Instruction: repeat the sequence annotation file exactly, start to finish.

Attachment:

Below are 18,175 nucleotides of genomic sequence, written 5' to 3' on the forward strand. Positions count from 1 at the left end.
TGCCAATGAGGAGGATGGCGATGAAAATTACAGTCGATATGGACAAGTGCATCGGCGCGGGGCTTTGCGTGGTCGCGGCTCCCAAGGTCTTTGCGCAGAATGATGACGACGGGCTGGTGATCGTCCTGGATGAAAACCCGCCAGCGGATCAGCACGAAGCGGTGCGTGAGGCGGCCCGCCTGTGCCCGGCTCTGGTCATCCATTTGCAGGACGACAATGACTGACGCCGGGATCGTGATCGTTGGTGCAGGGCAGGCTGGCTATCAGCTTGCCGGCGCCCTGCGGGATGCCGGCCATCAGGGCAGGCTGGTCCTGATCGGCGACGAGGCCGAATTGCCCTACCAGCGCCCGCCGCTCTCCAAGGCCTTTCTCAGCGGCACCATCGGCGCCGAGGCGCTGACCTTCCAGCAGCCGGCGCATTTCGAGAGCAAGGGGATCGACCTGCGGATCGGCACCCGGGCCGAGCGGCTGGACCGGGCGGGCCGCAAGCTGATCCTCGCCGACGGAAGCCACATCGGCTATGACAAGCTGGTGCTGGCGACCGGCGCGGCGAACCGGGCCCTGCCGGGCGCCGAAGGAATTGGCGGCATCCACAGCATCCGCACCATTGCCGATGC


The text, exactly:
Below are 18,175 nucleotides of genomic sequence, written 5' to 3' on the forward strand. Positions count from 1 at the left end.
TGCCAATGAGGAGGATGGCGATGAAAATTACAGTCGATATGGACAAGTGCATCGGCGCGGGGCTTTGCGTGGTCGCGGCTCCCAAGGTCTTTGCGCAGAATGATGACGACGGGCTGGTGATCGTCCTGGATGAAAACCCGCCAGCGGATCAGCACGAAGCGGTGCGTGAGGCGGCCCGCCTGTGCCCGGCTCTGGTCATCCATTTGCAGGACGACAATGACTGACGCCGGGATCGTGATCGTTGGTGCAGGGCAGGCTGGCTATCAGCTTGCCGGCGCCCTGCGGGATGCCGGCCATCAGGGCAGGCTGGTCCTGATCGGCGACGAGGCCGAATTGCCCTACCAGCGCCCGCCGCTCTCCAAGGCCTTTCTCAGCGGCACCATCGGCGCCGAGGCGCTGACCTTCCAGCAGCCGGCGCATTTCGAGAGCAAGGGGATCGACCTGCGGATCGGCACCCGGGCCGAGCGGCTGGACCGGGCGGGCCGCAAGCTGATCCTCGCCGACGGAAGCCACATCGGCTATGACAAGCTGGTGCTGGCGACCGGCGCGGCGAACCGGGCCCTGCCGGGCGCCGAAGGAATTGGCGGCATCCACAGCATCCGCACCATTGCCGATGC